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Africa: Shaped By The PastAfrica-Shaped-By-The-Past

  • Subject: Geography
  • |
  • Grade(s): 6-8
  • |
  • Duration: Three class periods

Lesson Plan Sections


Students will
  • review facts about Cleopatra and other rulers of ancient Egypt, and
  • research basic facts about one Egyptian ruler and create a "Rulers of Egypt" trading card.


  • Computer with Internet access
  • Print resources about Egyptian rulers, from pharaohs to Ptolemy
  • Index cards
  • Materials to create trading cards (markers, colored pencils, glue, scissors)
  • Africa: Shaped by the Past video and VCR (or DVD and DVD player)


  1. Review the program's segment called Sunken City. Find Egypt and Alexandria on a classroom map. Ask students to name the Egyptian ruler whose palace was excavated in the program (Cleopatra) . Explain that Cleopatra ruled Egypt from 51 to 30 B.C. She was the last of the pharaohs, or rulers of ancient Egypt. The first pharaoh ruled Egypt in 3000 B.C., so it's not surprising that hundreds of pharaohs ruled during the height of ancient Egypt. However, some were more powerful and influential, and some are more famous today.

  2. Tell students that they are going to research different rulers and create their own trading card with basic facts and at least one image. Assign students one of the following Egyptian rulers. (These are just suggestions; print and online resources will provide many others.)

    • Thutmose III
    • Hatshepsut
    • Tutankhamen
    • Ramses I
    • Seti I
    • Ramses II
    • Akhenaten and Nefertiti
    • Tutankhamon
    • Alexander the Great
    • Ptolemy
    • Queen Cleopatra
  3. Tell students that they should research their ruler and gather the information below. In addition, encourage students to print out or sketch pictures of their ruler and any monument or artifact related to that person.

    • Name
    • Years of reign
    • Important accomplishments
    • Cool fact
  4. Have students use both print and online resources in their research. The following Web sites may be helpful:

  5. Once students have completed their initial research, give them one full class period to create their trading card on an index card. Have them write important data on one side of their card, and an image on the other. The image can be a picture of the ruler or a monument or artifact associated with the ruler's reign.

  6. Create a timeline on a bulletin board and have students pin their cards along a timeline.

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Use the following three-point rubric to evaluate students' work during this lesson.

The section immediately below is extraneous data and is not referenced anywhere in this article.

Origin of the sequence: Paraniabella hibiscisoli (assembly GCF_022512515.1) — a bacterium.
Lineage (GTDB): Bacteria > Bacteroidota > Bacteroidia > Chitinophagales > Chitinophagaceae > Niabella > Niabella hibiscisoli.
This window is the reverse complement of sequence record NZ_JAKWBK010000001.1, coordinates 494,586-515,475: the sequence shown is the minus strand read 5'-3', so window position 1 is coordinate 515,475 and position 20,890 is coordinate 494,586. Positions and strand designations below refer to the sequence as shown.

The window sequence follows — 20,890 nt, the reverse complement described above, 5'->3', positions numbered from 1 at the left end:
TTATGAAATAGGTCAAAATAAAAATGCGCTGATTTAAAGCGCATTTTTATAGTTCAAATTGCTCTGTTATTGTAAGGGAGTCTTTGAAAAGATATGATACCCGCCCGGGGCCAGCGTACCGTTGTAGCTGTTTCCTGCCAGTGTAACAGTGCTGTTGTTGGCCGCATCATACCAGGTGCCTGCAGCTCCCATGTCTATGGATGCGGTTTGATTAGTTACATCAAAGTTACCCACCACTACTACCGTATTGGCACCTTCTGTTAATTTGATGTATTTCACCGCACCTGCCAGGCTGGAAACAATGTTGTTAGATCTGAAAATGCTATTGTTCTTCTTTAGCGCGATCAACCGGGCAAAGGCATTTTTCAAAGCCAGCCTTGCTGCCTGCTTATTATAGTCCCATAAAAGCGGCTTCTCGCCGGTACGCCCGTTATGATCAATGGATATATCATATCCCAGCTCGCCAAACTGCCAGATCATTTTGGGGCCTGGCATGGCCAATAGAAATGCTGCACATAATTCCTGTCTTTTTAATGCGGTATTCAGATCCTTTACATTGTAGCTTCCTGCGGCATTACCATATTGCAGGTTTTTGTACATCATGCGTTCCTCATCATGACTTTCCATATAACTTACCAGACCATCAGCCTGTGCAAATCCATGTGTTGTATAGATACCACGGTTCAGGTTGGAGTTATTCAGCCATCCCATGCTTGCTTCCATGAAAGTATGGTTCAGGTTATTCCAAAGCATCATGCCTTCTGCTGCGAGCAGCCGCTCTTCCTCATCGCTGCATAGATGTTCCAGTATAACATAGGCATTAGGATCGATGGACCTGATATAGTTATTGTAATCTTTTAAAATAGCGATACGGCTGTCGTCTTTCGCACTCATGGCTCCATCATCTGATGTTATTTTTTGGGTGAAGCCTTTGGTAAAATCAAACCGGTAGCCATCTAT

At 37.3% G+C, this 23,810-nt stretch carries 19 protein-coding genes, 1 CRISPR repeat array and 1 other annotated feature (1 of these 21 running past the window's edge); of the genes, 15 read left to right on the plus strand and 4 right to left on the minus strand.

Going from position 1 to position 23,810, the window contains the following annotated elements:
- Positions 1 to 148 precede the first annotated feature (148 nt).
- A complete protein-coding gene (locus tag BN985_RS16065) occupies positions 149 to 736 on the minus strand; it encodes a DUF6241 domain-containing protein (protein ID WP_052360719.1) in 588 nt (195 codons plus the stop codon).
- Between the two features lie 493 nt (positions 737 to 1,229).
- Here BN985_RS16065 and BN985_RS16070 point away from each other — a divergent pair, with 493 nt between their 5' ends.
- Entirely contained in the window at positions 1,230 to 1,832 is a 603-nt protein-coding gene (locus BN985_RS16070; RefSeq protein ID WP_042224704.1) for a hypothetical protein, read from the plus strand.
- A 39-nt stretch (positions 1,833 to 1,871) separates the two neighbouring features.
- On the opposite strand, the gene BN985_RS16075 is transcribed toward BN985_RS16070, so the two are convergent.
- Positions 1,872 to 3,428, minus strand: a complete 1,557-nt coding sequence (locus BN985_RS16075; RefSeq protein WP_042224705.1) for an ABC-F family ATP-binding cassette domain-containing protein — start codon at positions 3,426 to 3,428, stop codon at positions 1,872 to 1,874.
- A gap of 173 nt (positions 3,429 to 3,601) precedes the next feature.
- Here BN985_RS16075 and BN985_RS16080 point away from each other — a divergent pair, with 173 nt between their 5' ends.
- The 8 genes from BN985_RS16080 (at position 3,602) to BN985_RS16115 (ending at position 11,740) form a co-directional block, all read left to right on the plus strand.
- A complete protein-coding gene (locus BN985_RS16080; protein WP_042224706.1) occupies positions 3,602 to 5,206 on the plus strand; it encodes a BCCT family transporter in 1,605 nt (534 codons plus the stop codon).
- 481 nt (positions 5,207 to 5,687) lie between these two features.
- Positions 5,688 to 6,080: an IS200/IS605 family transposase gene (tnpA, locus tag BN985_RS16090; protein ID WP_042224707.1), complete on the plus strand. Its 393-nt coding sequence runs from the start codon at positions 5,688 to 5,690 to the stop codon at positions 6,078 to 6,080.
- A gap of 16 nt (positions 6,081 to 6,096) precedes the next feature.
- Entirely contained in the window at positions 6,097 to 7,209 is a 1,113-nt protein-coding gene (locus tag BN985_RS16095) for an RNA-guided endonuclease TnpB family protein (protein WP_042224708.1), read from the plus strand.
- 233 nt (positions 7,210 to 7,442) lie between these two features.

• Three points: Students showed thorough research on their ruler and created a complete card including all of the requested information.
  • Two points: Students showed satisfactory research on their ruler and created an adequate card including most of the requested information.
  • One point: Students showed minimal research on their ruler and created an incomplete card with little or none of the requested information.

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For the "Life on the River" segment: Discuss how the modern-day fellaheen rely on the Nile. What products do they grow along the Nile? How is their lifestyle being threatened? Have students study how life along the Nile changes throughout the year, including the flooding, sowing, and harvesting.

For "The Fabric of African Society" segment: As a class, talk about the role of different cloths in African society. What can you learn about someone by the patterns of the clothes they wear? Have students write about the role of clothes in different American societies or groups. How can clothes define people in different parts of society?

For the "Africa's Slave Trade" segment: Have students explore the Discovery School site "Understanding Slavery". Read "A Slave on Three Continents" to learn one man's story about his journey from Africa as a slave.

For the "Apartheid's Legacy" segment: Have students create a timeline of apartheid, from the first laws in 1948 to its dismantling in 1994. This Library of Congress site provides extensive information on thehistory of apartheid.

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Definition: Of or relating to times long past, especially those before the fall of the Western Roman Empire (A.D. 476)
Context: Alexandria was the capital of the ancient world.

Definition: A scientist who studies the life and culture of ancient peoples by studying their material remains (such as ruins and artifacts)
Context: Archaeologists are still uncovering artifacts and discovering new facts about ancient Egypt.

Definition: An object made by humans, such as a primitive tool; an object remaining from a particular period
Context: Artifacts left behind by ancient civilizations provide clues about how people lived in those times.

Definition: A ruler in ancient Egypt; sometimes called a king
Context: In ancient Egypt, the pharaoh was considered a god.

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The National Council for Geographic Education(NCGE) provides 18 national geography standards that the geographically informed person knows and understands. To view the standards online, go to

This lesson plan addresses the following NCGE standards:

  • Places and Regions
  • Environment and Society

The National Council for the Social Studies(NCSS) has developed national standards to provide guidelines for teaching social studies. To become a member of the NCSS, or to view the standards online, go to

This lesson plan addresses the following thematic standards:

  • Culture
  • Time, Continuity, and Change
  • People, Places, and Environments

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Joy Brewster, curriculum writer, editor, and consultant

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